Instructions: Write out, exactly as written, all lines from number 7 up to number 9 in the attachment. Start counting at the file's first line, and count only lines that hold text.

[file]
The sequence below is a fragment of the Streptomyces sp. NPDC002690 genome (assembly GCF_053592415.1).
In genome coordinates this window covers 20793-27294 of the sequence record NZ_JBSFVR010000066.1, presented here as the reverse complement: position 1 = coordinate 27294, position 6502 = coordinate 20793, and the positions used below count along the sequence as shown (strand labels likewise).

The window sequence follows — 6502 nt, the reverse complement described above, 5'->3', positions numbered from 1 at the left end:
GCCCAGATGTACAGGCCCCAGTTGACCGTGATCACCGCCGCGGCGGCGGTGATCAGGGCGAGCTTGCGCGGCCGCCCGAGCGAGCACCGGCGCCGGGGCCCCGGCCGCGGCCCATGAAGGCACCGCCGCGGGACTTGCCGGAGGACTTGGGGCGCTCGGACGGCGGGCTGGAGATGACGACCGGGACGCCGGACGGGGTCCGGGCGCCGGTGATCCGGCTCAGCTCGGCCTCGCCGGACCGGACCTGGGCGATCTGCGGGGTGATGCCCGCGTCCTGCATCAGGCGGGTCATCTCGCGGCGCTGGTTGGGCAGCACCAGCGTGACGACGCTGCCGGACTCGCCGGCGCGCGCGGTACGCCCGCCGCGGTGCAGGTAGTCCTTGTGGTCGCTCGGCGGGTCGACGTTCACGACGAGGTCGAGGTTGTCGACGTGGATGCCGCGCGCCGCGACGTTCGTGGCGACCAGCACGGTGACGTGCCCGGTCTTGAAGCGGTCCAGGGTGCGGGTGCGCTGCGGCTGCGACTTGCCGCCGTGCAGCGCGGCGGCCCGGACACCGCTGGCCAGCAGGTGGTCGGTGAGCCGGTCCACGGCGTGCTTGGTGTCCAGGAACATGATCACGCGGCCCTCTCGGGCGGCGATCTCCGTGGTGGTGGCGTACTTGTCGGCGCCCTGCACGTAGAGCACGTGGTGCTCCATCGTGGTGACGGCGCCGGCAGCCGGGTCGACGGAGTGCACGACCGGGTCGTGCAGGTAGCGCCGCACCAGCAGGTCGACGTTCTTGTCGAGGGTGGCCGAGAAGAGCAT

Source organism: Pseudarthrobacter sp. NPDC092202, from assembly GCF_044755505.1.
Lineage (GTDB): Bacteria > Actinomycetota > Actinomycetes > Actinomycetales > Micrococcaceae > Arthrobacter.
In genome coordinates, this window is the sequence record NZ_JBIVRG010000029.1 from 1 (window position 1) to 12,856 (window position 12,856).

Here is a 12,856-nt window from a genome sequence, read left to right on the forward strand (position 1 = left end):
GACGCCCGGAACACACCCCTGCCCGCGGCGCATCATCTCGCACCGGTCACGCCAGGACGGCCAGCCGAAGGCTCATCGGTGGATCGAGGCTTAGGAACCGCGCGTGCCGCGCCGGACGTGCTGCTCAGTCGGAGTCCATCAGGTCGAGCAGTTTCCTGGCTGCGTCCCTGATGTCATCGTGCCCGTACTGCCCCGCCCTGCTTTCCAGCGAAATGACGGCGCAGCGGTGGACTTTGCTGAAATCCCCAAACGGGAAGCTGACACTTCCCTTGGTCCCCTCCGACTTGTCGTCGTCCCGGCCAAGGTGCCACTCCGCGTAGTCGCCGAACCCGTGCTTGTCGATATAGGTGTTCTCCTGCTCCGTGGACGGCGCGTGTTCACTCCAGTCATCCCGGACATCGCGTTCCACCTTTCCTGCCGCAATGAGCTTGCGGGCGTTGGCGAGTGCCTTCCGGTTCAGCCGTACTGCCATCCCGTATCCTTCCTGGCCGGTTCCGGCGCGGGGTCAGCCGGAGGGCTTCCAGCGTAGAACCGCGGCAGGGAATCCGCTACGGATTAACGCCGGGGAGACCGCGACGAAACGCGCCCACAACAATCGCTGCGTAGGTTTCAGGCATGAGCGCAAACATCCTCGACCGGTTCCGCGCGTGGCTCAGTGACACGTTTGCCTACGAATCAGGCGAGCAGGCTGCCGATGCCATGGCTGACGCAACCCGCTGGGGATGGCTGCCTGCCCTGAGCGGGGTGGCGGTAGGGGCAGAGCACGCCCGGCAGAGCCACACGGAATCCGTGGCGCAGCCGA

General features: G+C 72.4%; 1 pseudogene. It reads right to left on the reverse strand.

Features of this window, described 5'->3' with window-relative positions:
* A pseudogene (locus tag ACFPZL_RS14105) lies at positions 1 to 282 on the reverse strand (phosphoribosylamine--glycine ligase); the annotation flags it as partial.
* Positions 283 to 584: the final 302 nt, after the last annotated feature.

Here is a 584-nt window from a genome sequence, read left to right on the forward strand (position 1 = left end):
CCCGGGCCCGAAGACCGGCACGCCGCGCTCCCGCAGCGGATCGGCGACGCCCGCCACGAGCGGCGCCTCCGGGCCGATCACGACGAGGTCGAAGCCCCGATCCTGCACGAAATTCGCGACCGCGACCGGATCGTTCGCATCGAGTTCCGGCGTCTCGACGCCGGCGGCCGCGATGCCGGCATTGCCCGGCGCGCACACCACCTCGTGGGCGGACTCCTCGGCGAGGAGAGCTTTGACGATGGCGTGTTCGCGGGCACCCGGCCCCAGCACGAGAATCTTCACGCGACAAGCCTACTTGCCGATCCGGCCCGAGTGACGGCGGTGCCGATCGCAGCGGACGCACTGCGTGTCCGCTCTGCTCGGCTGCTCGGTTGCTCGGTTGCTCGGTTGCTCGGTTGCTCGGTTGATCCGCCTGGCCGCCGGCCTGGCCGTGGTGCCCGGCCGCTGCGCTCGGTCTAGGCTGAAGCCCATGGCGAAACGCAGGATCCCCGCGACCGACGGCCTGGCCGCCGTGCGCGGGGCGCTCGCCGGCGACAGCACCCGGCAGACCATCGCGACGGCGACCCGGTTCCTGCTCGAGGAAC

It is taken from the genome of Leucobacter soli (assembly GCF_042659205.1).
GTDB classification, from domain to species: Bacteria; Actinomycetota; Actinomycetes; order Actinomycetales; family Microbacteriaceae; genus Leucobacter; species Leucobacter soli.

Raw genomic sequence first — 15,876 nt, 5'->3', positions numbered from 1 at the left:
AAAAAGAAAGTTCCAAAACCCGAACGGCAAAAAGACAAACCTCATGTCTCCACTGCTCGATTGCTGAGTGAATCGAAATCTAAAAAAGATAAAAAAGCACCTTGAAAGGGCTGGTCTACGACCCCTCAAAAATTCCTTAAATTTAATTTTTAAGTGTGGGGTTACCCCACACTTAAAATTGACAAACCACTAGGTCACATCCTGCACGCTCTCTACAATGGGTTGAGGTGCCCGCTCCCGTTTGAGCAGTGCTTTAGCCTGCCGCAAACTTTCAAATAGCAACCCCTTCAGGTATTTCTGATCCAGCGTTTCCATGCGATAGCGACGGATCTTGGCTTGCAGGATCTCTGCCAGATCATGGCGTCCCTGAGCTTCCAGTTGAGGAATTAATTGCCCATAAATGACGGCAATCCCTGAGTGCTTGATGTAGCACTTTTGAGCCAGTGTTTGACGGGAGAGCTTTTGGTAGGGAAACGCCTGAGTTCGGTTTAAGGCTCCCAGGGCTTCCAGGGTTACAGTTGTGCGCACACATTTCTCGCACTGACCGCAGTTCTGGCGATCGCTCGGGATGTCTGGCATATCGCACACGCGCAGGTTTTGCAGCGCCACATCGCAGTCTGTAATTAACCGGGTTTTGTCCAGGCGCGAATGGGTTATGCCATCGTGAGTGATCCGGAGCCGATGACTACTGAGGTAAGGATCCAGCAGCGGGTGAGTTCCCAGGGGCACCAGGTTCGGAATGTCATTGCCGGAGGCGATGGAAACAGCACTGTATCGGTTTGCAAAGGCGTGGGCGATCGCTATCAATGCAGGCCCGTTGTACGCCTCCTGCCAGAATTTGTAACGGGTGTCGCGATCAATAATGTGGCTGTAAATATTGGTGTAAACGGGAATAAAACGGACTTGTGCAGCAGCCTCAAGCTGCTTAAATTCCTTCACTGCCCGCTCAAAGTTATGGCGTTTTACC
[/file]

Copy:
In genome coordinates, this window is the sequence record NZ_JBIVRG010000029.1 from 1 (window position 1) to 12,856 (window position 12,856).

Here is a 12,856-nt window from a genome sequence, read left to right on the forward strand (position 1 = left end):
GACGCCCGGAACACACCCCTGCCCGCGGCGCATCATCTCGCACCGGTCACGCCAGGACGGCCAGCCGAAGGCTCATCGGTGGATCGAGGCTTAGGAACCGCGCGTGCCGCGCCGGACGTGCTGCTCAGTCGGAGTCCATCAGGTCGAGCAGTTTCCTGGCTGCGTCCCTGATGTCATCGTGCCCGTACTGCCCCGCCCTGCTTTCCAGCGAAATGACGGCGCAGCGGTGGACTTTGCTGAAATCCCCAAACGGGAAGCTGACACTTCCCTTGGTCCCCTCCGACTTGTCGTCGTCCCGGCCAAGGTGCCACTCCGCGTAGTCGCCGAACCCGTGCTTGTCGATATAGGTGTTCTCCTGCTCCGTGGACGGCGCGTGTTCACTCCAGTCATCCCGGACATCGCGTTCCACCTTTCCTGCCGCAATGAGCTTGCGGGCGTTGGCGAGTGCCTTCCGGTTCAGCCGTACTGCCATCCCGTATCCTTCCTGGCCGGTTCCGGCGCGGGGTCAGCCGGAGGGCTTCCAGCGTAGAACCGCGGCAGGGAATCCGCTACGGATTAACGCCGGGGAGACCGCGACGAAACGCGCCCACAACAATCGCTGCGTAGGTTTCAGGCATGAGCGCAAACATCCTCGACCGGTTCCGCGCGTGGCTCAGTGACACGTTTGCCTACGAATCAGGCGAGCAGGCTGCCGATGCCATGGCTGACGCAACCCGCTGGGGATGGCTGCCTGCCCTGAGCGGGGTGGCGGTAGGGGCAGAGCACGCCCGGCAGAGCCACACGGAATCCGTGGCGCAGCCGA